It has been a summer of the statement signing, a summer of shadowy sagas and slow progress.
Barcelona signed Neymar, Real Madrid want Gareth Bale. Monaco signed Radamel Falcao, PSG bought Edinson Cavani. Arsenal want Luis Suarez, while Manchester United are refusing to give up on Cesc Fabregas.
And Chelsea, of course, want Wayne Rooney.
There is a quiet confidence in the corridors of power at Stamford Bridge that the England striker will be a Chelsea player when the transfer window shuts on 2 September. By hook or by crook.
Jose Mourinho has always admired Rooney. At Inter Milan and then at Real Madrid, he flirted from a distance, safe in the knowledge that while Sir Alex Ferguson was in charge it would never lead to anything more. And yet the Special One's return to English football has coincided with an opportunity, one created by Rooney's discontent and then by Ferguson's sudden retirement.
Clubs and managers, especially newly installed ones, have never been under more pressure to deliver that marquee signing, a statement of intent.
While David Moyes hopes Fabregas will be his, Mourinho only has eyes for Rooney.
In one fell swoop, the Portuguese sees the chance to strengthen his side by making the 27-year-old a focal point, rather than the bit-part player. But he also sees the chance to deliver a telling blow in the title race before the season even begins.
Even without Rooney, Chelsea look a side capable of pushing United all the way. But with him, many would consider them favourites for the title and it would give the Blues a commercial boost by adding a man who shifts replica shirts like few others, with only Robin van Persie selling more last term.
It is for those reasons that United remain such reluctant sellers and will continue to be.
In simple terms, Rooney's situation is clear. The player wants to leave. Chelsea want to buy him. United do not want to sell, not least to a club that will challenge them for the title this year.
But there is no easy way out, no simple solution. And yet the pressure will grow on United as the season approaches. Rooney is very likely, at some stage, to submit a formal transfer request.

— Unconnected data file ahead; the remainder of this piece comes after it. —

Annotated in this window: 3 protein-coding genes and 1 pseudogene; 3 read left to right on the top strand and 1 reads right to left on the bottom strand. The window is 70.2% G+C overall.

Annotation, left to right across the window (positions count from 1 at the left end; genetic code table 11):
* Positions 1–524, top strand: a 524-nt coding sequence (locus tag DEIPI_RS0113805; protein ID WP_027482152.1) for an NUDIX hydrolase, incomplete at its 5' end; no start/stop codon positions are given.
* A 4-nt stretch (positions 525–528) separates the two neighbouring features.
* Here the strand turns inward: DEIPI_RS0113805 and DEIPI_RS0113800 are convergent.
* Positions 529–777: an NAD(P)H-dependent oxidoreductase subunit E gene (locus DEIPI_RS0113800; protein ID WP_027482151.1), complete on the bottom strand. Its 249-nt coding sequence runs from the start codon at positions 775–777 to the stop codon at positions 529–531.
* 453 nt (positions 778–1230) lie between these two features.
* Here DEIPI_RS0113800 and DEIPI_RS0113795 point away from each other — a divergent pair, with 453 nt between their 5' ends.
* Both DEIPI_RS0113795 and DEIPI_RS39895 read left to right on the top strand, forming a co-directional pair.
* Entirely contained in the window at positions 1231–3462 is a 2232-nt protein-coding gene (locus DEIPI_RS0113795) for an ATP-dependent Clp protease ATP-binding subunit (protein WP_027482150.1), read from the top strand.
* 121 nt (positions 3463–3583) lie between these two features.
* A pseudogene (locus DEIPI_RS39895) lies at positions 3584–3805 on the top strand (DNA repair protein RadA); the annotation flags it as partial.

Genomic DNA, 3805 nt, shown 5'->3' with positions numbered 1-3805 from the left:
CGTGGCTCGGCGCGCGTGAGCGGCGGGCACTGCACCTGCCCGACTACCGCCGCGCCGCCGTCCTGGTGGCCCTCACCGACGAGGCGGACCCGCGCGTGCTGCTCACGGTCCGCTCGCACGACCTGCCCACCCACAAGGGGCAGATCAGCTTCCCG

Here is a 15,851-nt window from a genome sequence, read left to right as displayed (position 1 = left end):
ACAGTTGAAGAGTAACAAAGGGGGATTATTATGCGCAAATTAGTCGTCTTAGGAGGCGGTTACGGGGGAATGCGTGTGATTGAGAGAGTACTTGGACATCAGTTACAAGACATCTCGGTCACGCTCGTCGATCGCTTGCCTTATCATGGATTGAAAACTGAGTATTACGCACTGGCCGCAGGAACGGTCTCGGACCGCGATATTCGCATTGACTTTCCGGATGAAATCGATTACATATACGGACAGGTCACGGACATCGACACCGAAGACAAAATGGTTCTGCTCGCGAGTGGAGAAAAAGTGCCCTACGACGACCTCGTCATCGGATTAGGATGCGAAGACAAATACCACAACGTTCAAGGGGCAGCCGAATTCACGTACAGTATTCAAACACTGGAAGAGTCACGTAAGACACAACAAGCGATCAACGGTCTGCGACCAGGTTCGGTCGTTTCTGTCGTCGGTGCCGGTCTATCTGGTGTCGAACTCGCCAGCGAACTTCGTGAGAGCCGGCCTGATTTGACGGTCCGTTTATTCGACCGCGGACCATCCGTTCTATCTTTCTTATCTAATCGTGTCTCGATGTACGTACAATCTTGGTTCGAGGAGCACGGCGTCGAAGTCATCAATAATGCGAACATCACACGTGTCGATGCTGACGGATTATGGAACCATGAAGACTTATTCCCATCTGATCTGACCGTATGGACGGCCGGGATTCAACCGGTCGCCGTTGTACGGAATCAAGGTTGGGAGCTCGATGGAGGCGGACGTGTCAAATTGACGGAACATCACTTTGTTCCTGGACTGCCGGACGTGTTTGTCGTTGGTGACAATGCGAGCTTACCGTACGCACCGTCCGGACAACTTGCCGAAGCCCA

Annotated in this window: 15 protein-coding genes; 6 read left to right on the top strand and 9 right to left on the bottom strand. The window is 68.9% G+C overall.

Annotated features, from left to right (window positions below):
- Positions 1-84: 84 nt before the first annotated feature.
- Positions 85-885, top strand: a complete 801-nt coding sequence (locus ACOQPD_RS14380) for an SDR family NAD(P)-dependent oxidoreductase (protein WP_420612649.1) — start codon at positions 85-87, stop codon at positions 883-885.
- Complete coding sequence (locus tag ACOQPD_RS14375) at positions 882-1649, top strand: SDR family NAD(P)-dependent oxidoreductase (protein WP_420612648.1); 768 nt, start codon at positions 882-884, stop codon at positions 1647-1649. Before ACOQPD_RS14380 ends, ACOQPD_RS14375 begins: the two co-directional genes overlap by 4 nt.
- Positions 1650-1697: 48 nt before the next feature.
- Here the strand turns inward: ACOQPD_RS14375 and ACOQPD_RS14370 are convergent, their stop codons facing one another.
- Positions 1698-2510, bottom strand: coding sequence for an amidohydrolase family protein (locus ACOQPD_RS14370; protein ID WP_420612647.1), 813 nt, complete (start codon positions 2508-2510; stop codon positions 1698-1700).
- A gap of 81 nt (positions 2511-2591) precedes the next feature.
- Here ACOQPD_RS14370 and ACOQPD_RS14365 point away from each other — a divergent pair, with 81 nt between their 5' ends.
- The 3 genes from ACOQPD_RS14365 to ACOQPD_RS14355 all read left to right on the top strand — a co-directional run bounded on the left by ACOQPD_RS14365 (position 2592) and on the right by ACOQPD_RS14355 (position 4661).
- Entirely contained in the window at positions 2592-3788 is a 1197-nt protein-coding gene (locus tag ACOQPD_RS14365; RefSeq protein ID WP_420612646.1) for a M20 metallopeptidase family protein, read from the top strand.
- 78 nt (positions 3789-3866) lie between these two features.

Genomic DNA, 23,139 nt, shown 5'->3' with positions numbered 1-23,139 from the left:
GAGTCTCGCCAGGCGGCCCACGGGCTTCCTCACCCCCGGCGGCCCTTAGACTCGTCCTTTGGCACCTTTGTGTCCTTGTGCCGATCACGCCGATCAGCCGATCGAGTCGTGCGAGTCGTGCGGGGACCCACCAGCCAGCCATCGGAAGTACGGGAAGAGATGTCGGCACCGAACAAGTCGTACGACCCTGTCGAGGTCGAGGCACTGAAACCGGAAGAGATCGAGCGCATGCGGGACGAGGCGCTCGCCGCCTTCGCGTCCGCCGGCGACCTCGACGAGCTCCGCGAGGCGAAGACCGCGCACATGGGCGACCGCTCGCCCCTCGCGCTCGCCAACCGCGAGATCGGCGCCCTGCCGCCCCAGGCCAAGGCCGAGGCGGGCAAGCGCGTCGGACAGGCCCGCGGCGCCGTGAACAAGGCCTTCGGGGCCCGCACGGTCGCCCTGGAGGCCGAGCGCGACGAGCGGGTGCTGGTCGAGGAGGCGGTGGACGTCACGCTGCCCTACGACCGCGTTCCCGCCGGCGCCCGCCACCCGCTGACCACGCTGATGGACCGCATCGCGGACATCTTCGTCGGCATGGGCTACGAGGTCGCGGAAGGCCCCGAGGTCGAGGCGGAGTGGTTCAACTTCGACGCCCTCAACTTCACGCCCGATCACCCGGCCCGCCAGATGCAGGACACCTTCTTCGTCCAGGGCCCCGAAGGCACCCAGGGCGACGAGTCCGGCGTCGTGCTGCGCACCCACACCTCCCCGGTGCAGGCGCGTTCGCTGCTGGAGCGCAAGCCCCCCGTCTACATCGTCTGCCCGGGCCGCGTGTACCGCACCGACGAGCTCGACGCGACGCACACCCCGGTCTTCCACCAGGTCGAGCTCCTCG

Sources close to the player have already expressed his anger and frustration. But a written document would be the first time the player has formally confirmed that he wants out.
Rooney has no issue with Moyes. The men have spoken on a number of occasions since the Scot took over from Ferguson in July, even as recently as the weekend. But in Rooney's mind, the damage has already been done and is irreparable. He is understood to have reiterated his feeling that the time has come for a fresh challenge when he spoke to Moyes in recent days.
United may ultimately decide that, whatever Chelsea offer, the risk of seeing a rejuvenated Rooney firing Chelsea to the title at their expense is one that they are simply not prepared to take.
The consequences are likely to be considerable, though. No club wants a disillusioned player on the wage bill, let alone one who earns around £250,000 per week. And no manager would relish the constant questions and bickering.
Then there is the money. Rooney has two years to run on his contract. Assuming he does not sign a new deal, United are likely to miss out on as much as half of the £35-40m transfer fee they might get for him this summer. And were he to sit tight, Rooney would walk away from Old Trafford for nothing in the summer of 2015.
There are some at United who are concerned that Rooney will never be the player he once was. That his natural body shape and lifestyle mean he will not play into his late 30s as Ryan Giggs and others have.
Moyes has given no guarantees to Rooney and in pre-season appeared to suggest his importance to United was as back-up should Van Persie get injured.
But if United no longer rate Rooney as an automatic first-choice and Chelsea do, then perhaps it is understandable that his head has been turned, especially with a World Cup on the horizon.
Brazil 2014 is a major factor in Rooney's thinking. England may not have seen the best of him since Euro 2004 but he believes that is down to not playing regularly as a central striker, having been pushed wide and even into midfield in order to allow others to shine at his expense.
Rooney sees Chelsea as opportunity to revitalise his career alongside a manager who, a number of England team-mates have told him, will make him feel 10-feet tall. He has not played in public during pre-season but those close to him say he is fit and ready. Two injuries, both prompting conspiracy theories, have seen him train on his own while United have toured the world.
Ferguson could not have handed Moyes a more steady and successful ship. And yet the one issue that did remain unresolved has still yet to be settled.
Moyes is wary of making the wrong decision, knowing Rooney could yet come back to haunt him even if he is unlikely to be wearing blue by the time Chelsea visit Old Trafford for the Scot's first home match in charge of United on 26 August. But he may also see an opportunity to offload an unhappy player, recoup the best part of £40m and perhaps sign a hungry replacement.
Moyes wants to act decisively, not only to prevent the issue from rumbling on, but also to show he can match Mourinho stride for stride in the power games. It is the kind of headache a manager could do without as he begins his first season at one of the world's biggest clubs.
For Rooney, Moyes and Mourinho, the stakes could not be higher.